Posted: Thursday, September 24, 2020. 2:12 pm CST.
By Aaron Humes: Minister of Food and Agriculture, Senator Godwin Hulse, expressed the view a few months ago during the unveiling of the Government’s Economic Recovery Strategy for Belize that “The Ministry of Agriculture and the Government of Belize see agriculture as a business and therefore we have moved slowly away from the concept of subsistence to the concept of a productive enterprise. The recovery strategy, therefore, encompasses goals to further the productive sector in agriculture. We have engaged with all stakeholders in developing this plan and attempts were made to ensure continuity. As the honorable prime minister said, the concept is that it should span administrations and the continuity resides in the stakeholders’ participation and in the technical and functional levels of our staff who are highly engaged at all levels of the consultations.”
He has previously said that Belize has enough food stock for at least six months in basic staples: corn, rice, sugar, fruits and vegetables, and others, and that food security is a priority of his remaining time in office.
The Inter-American Institute for Cooperation on Agriculture (IICA) says the ongoing health crisis has spurred countries to guarantee food safety and ensure a responsible balance between agricultural production and environmental concerns, allowing highly affected countries like Argentina and Brazil to set records.
But as the issues clash, experts believe that there is a catalyst for increased protectionism, which could endanger global food security.
Hulse spoke of tougher protocols, for instance, in the cattle industry, mainly in Guatemala and Mexico, and in sugar last year amid concerns of dumping by Guatemala and others in the CARICOM market at the expense of regional producers like Belize and Guyana.
Regional specialist Gustavo Idígoras, President of the Oil Industry Chamber of Argentina and the Cereal Exporters Center (CIARA-CEC), and Marcos Jank, Senior Professor of Global Agribusiness of the Brazilian Institute of economics and business, INSPER, recently participated in a virtual discussion with the Director-General of IICA, Manuel Otero.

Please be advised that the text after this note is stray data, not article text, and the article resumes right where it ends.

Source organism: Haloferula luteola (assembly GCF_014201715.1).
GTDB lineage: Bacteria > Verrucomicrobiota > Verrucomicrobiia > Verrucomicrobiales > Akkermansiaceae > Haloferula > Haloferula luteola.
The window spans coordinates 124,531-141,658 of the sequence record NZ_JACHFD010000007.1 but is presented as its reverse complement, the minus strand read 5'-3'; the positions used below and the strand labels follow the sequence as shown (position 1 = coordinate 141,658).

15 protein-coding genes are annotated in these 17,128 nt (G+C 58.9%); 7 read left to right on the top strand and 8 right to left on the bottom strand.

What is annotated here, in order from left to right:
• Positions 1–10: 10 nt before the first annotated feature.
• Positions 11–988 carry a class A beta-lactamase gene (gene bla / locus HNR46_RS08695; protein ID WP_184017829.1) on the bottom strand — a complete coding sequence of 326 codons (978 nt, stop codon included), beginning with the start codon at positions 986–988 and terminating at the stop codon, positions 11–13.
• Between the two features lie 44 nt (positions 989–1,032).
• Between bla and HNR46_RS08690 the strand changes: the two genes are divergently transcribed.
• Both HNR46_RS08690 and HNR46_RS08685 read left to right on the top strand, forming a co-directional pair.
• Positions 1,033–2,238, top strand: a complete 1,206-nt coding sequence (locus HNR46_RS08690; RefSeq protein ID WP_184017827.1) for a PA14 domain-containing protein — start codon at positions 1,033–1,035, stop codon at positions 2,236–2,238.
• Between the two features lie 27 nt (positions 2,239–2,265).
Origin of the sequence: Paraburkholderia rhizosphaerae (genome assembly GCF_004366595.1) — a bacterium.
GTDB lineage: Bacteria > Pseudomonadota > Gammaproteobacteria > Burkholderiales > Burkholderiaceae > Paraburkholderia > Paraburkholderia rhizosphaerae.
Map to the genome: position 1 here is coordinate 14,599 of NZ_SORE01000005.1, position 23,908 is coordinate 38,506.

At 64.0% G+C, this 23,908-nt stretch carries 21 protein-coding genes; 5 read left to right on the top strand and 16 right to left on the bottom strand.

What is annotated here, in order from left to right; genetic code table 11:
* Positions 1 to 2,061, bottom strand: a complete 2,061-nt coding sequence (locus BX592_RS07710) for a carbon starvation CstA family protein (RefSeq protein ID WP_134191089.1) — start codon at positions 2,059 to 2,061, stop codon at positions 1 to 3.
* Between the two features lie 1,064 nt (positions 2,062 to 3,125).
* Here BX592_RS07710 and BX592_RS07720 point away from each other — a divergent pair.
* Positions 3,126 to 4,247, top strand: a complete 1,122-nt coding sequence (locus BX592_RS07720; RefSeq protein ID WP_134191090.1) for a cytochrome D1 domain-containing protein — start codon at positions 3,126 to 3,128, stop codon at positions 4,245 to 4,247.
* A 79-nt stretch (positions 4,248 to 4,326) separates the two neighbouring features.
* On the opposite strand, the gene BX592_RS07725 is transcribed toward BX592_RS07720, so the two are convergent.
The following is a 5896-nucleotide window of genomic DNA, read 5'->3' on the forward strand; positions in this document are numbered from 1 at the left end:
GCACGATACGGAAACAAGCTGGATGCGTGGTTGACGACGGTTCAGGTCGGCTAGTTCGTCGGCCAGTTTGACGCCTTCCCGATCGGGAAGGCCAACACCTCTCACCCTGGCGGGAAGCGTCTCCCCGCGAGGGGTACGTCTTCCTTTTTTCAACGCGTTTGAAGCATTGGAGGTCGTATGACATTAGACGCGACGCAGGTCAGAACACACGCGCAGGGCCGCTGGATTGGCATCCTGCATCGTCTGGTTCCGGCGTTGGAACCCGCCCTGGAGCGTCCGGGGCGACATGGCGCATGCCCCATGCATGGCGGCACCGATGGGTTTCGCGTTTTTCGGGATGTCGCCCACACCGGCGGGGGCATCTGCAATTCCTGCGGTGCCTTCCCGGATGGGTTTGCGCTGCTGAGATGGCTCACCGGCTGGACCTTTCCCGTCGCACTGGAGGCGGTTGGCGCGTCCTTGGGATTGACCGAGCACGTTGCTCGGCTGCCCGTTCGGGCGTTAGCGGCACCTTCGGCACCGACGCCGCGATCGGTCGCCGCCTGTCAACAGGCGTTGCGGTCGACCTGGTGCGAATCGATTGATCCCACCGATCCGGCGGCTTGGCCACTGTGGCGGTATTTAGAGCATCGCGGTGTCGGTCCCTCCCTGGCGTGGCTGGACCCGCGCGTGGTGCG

For the experts, the imposition of COVID-free requirements by importers from China and the European Union demonstrates that the trend could reinforce an upsurge in protectionism, which was already emerging before the pandemic, as postures that run counter to global trade are damaging historic gains in the multilateral system.
They also mentioned that in Europe, health and environmental issues could become real barriers to trade, as demonstrated by the resistance of some countries in the European Union and in the European Parliament to ratify the trade agreement with the South American trade bloc, Mercosur.
Thus, the specialists recommended increased emphasis, in the short-term, on health and environmental concerns; the simplification and digitalization of trade; and the creation of regional value chains.
Director-General Otero raised concerns about the low level of intraregional trade among Latin American and Caribbean countries – 14.4 percent compared to 60 percent within the European Union (EU).
Commenting on this situation, Idígoras referred to the need to facilitate trade and to construct regional value chains, whereas Jank emphasized that these percentages reflect the low level of integration.
“Europe is not the only example. North America and Asia have more integration of their value chains”, said Jank, who also stressed the importance of bi-ocean railway corridors, running from the Atlantic to the Pacific, to integrate and improve infrastructure and to open up an exit route to Asia.
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